Face-off over PGE
A public power advocate and a new investor make cases for the battered utility's future
GAIL KINSEY HILL
Portland City Commissioner Erik Sten on Friday urged state regulators to reject Texas Pacific Group's offer to buy Portland General Electric, likening the Fort Worth-based investment firm to the tycoons of the 1920s.
"To understand what is happening to our community today, we must look back to the time when the term 'robber barons' was coined," Sten said at a City Club of Portland forum. "Because they are back, and they want our electric company."
Tom Walsh, a housing developer and longtime Portlander who would sit on a new PGE board should the deal go through, offered a far different assessment to the polite crowd gathered at the Multnomah Athletic Club. He described an enlightened ownership structure and a committed local team that would "bring PGE back to its roots."
The City Club meeting was designed to offer opposing views on an issue that has been in the news since a bankrupt Enron put PGE up for sale 11/2 years ago. Sten has advocated a city-led purchase of PGE while Walsh has emerged as a key component of the Texas Pacific deal.
The face-off between the two men offered the first high-profile look at what is certain to be a long and contentious debate over whether the Oregon Public Utility Commission should allow Texas Pacific to buy Oregon's largest utility.
Fort Worth-based Texas Pacific wants to acquire PGE from bankrupt Enron in a deal valued at between $2.35 billion and $2.5 billion in cash and assumed debt.
Enron and U.S. Bankruptcy Judge Arthur Gonzalez already have approved the transaction, but several state and federal regulatory reviews remain. The required approval of the Oregon PUC is expected to be the most combative. Public hearings are expected to begin this spring.
State regulators must decide whether new owners would bring a "net benefit" to PGE's 755,000 residential and business customers and to the state overall.
In an application filed Monday with the PUC, Texas Pacific said the transaction would restore stability to a utility wracked by uncertainty since the Enron bankruptcy in late 2001 and bring in a strong local board chaired by former Oregon Gov. Neil Goldschmidt.
Sten maintains that the Texas Pacific bid is too low and that the "fire sale price" is proof that this "new group of Texas speculators with the merest facade of local participation" is out to make a big profit at the expense of PGE ratepayers.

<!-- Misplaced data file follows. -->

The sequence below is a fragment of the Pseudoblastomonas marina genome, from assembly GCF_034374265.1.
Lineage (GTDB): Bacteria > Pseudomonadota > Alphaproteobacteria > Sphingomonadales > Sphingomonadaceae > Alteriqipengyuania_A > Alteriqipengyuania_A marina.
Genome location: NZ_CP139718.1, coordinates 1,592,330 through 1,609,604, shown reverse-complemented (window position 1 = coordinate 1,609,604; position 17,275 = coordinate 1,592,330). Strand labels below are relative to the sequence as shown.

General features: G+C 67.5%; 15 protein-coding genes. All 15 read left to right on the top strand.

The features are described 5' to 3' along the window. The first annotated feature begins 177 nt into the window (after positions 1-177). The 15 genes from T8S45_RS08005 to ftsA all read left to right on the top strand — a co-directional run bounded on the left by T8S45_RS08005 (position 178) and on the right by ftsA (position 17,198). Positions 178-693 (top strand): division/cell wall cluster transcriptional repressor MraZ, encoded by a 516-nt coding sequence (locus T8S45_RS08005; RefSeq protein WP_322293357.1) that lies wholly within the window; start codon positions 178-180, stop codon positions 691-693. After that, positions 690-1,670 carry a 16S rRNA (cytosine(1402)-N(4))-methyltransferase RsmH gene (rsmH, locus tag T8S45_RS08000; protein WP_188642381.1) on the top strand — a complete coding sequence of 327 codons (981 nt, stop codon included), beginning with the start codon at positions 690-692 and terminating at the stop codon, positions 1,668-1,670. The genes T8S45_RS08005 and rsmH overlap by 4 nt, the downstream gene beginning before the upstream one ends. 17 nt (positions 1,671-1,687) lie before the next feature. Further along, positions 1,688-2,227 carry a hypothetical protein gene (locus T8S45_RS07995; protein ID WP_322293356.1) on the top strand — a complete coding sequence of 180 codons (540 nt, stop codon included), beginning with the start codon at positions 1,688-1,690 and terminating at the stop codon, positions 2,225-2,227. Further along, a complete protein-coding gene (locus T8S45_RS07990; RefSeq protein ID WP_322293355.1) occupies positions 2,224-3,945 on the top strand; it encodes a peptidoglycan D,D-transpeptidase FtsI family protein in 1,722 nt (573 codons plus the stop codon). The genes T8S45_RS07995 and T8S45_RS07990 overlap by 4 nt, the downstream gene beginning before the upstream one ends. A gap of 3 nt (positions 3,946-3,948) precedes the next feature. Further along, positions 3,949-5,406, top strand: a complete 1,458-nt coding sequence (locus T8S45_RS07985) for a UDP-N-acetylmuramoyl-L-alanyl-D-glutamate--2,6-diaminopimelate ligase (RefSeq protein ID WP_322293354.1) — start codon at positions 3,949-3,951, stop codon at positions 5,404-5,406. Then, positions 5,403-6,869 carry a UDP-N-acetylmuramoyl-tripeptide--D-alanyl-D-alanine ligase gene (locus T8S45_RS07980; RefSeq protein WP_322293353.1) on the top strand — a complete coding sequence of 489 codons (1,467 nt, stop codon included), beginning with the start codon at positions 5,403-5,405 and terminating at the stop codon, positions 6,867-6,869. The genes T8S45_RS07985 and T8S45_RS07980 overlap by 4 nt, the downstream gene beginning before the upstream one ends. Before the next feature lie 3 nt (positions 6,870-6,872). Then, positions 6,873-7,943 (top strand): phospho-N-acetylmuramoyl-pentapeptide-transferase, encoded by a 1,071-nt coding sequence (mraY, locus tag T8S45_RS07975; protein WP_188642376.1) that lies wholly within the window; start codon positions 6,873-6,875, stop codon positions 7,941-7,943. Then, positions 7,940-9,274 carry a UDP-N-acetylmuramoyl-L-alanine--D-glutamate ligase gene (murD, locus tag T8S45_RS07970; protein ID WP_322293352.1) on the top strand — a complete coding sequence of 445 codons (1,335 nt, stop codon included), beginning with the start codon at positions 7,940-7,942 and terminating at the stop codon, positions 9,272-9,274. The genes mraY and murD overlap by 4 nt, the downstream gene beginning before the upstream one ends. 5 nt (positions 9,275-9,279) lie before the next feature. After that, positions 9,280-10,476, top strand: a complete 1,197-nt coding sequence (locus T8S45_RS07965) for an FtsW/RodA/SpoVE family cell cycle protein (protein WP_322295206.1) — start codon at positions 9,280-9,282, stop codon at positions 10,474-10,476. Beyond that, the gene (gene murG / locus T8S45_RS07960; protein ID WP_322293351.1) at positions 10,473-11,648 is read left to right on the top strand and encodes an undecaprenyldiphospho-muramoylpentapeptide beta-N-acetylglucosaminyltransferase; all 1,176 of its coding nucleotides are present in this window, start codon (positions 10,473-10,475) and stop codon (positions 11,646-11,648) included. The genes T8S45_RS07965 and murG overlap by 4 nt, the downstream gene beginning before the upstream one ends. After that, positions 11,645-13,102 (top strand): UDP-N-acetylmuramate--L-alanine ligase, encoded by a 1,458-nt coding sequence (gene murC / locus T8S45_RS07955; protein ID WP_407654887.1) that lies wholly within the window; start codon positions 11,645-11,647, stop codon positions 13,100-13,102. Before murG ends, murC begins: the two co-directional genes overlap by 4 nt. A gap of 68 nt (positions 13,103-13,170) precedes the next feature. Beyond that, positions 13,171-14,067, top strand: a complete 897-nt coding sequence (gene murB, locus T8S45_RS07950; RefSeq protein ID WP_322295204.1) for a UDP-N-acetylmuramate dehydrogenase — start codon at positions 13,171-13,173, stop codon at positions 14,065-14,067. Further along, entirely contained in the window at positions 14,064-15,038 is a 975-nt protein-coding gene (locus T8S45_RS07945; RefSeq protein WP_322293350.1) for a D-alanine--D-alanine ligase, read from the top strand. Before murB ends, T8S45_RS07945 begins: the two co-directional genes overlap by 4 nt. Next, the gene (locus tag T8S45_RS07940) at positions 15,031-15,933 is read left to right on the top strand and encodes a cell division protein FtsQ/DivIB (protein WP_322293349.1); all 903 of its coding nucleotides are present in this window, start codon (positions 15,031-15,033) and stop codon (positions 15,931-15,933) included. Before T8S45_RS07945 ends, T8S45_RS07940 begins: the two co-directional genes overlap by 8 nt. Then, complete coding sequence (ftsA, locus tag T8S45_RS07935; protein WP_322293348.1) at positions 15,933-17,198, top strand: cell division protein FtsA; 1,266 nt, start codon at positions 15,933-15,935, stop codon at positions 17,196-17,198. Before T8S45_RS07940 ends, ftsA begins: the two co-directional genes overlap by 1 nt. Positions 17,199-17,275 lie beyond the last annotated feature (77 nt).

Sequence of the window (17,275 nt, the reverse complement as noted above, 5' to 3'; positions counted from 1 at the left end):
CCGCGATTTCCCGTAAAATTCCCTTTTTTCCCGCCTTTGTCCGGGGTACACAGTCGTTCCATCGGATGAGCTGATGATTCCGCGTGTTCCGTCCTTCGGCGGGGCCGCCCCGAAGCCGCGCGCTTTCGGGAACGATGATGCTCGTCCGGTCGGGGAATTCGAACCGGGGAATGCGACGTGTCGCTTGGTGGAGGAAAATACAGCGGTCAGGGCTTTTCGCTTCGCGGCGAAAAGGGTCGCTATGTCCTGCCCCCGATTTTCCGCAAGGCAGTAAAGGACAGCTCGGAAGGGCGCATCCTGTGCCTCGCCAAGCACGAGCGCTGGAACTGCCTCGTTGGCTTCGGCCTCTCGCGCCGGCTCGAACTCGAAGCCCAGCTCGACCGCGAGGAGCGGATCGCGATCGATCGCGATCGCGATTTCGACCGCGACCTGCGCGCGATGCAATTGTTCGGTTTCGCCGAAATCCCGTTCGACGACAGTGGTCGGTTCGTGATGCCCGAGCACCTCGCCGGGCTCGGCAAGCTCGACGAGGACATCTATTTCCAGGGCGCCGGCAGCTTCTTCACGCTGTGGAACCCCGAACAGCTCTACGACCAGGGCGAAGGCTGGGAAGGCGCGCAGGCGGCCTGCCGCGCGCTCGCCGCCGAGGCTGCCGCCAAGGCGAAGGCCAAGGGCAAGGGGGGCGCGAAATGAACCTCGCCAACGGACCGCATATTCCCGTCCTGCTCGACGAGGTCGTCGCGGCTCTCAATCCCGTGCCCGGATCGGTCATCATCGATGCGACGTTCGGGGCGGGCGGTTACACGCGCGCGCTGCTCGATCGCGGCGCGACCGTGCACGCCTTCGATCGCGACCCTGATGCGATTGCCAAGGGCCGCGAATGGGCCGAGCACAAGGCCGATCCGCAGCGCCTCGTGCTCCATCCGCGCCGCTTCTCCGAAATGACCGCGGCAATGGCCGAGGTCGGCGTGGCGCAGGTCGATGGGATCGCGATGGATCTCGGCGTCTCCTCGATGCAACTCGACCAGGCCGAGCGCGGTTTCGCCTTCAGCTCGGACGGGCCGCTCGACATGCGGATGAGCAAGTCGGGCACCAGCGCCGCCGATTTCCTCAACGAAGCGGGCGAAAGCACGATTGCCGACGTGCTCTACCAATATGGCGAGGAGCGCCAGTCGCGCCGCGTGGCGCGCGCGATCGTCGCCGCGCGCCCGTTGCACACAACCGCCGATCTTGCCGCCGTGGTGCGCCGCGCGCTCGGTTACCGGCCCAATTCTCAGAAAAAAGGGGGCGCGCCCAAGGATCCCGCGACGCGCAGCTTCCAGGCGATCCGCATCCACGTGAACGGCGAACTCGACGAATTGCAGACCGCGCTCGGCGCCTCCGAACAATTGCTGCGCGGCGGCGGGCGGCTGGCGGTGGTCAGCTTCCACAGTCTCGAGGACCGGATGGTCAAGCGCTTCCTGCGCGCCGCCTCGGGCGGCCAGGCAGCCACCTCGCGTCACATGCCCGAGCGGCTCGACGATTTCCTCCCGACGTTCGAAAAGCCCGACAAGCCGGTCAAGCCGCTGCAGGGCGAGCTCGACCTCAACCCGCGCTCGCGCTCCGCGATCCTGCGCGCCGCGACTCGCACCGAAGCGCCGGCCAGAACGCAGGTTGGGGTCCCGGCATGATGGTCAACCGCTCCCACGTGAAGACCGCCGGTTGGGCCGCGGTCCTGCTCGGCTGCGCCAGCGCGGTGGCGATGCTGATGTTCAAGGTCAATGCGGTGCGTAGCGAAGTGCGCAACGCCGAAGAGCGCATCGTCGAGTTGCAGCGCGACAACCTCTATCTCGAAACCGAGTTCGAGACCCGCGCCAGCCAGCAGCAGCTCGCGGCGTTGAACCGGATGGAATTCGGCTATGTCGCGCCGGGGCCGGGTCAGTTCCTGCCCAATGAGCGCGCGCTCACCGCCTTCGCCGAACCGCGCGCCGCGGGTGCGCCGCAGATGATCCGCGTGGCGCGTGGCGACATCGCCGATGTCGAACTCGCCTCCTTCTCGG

Sten and some consumer advocacy groups also critical of the deal say Texas Pacific should guarantee a rate cut for PGE customers. It also should provide a better plan for long-term stability, they contend.
Sten led an earlier push by the city to acquire PGE, but the deal ran aground on the legal requirements of the bankruptcy and, according to Sten, on Enron executives' refusal to take city negotiators seriously.
The city still may pursue purchasing PGE, Sten said, should the PUC reject Texas Pacific's offer.
Efforts remain active to form public utility districts in parts or all of PGE's six-county service area. Voters in Multnomah and Yamhill counties have rejected recent PUD ballot requests, but a renewed push is under way in southeast Multnomah County. Voters in Clackamas and Washington counties will have their say later this year.
Utility districts have the power to seize utility assets and run the system as a public entity governed by an elected board.
Walsh didn't address the issue of public utility districts, but he bluntly rejected Sten's claim that Portland could bid again for PGE. If the Texas Pacific deal falls through, the only option that Enron will consider is spinning off the utility through the distribution of PGE stock to Enron's creditors, he said.
Walsh insisted that the Texas Pacific proposal gives the state its best chance of recapturing a wayward utility and rebuilding "a great company."
"They've been through hell with Enron," he said, referring to PGE employees who watched in late 2001 as Enron's plummeting stock price decimated their retirement accounts.
Walsh maintained that Texas Pacific offered a fair price for PGE and that the investment firm, under the board's directions, would craft a long-term strategy for the utility. He rebutted the notion that Texas Pacific would quickly sell PGE, although he acknowledged that the firm's funds can't hold onto their investments for longer than 12 years.
In addition to Walsh and Goldschmidt, new PGE board members would include Gerald Grinstein, a Seattle native and chief executive of Delta Air Lines, and Texas Pacific principals David Bonderman and Kelvin Davis.
Goldschmidt, Walsh and Grinstein each would invest about $830,000 in Oregon Electric Utility Co., the holding company created to carry out the purchase.
Through its investment funds, Texas Pacific would kick in $419.5 million. The Bill and Melinda Gates Foundation and Oaktree Capital Management, acting as passive investors, would add $103 million, and bank loans and notes another $707 million.
Finally, $240 million in suspended dividend payments from PGE to Enron would bring total cash and debt financing to $1.47 billion. The resources would cover an estimated $1.4 billion price tag at the time of closing and $70 million in transaction fees and expenses.